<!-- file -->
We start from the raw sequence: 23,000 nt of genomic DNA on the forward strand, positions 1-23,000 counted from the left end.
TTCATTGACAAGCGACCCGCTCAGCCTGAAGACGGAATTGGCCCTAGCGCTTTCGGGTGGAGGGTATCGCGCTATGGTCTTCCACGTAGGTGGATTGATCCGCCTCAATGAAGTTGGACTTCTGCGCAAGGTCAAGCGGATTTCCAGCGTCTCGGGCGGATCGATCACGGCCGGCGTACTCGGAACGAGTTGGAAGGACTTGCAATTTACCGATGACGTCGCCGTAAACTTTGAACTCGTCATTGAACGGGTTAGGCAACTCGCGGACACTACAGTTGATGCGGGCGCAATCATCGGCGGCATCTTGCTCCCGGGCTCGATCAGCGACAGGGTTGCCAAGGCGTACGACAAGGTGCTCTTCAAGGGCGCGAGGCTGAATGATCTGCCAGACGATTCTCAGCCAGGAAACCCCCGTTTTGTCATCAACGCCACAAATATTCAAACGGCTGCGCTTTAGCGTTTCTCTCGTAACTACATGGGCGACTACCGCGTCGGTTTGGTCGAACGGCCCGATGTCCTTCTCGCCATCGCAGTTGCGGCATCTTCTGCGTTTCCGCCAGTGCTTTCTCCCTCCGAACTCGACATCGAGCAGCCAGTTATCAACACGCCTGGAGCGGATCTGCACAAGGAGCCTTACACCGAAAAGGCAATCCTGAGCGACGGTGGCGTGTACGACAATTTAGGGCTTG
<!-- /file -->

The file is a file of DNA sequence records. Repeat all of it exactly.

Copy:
We start from the raw sequence: 23,000 nt of genomic DNA on the forward strand, positions 1-23,000 counted from the left end.
TTCATTGACAAGCGACCCGCTCAGCCTGAAGACGGAATTGGCCCTAGCGCTTTCGGGTGGAGGGTATCGCGCTATGGTCTTCCACGTAGGTGGATTGATCCGCCTCAATGAAGTTGGACTTCTGCGCAAGGTCAAGCGGATTTCCAGCGTCTCGGGCGGATCGATCACGGCCGGCGTACTCGGAACGAGTTGGAAGGACTTGCAATTTACCGATGACGTCGCCGTAAACTTTGAACTCGTCATTGAACGGGTTAGGCAACTCGCGGACACTACAGTTGATGCGGGCGCAATCATCGGCGGCATCTTGCTCCCGGGCTCGATCAGCGACAGGGTTGCCAAGGCGTACGACAAGGTGCTCTTCAAGGGCGCGAGGCTGAATGATCTGCCAGACGATTCTCAGCCAGGAAACCCCCGTTTTGTCATCAACGCCACAAATATTCAAACGGCTGCGCTTTAGCGTTTCTCTCGTAACTACATGGGCGACTACCGCGTCGGTTTGGTCGAACGGCCCGATGTCCTTCTCGCCATCGCAGTTGCGGCATCTTCTGCGTTTCCGCCAGTGCTTTCTCCCTCCGAACTCGACATCGAGCAGCCAGTTATCAACACGCCTGGAGCGGATCTGCACAAGGAGCCTTACACCGAAAAGGCAATCCTGAGCGACGGTGGCGTGTACGACAATTTAGGGCTTG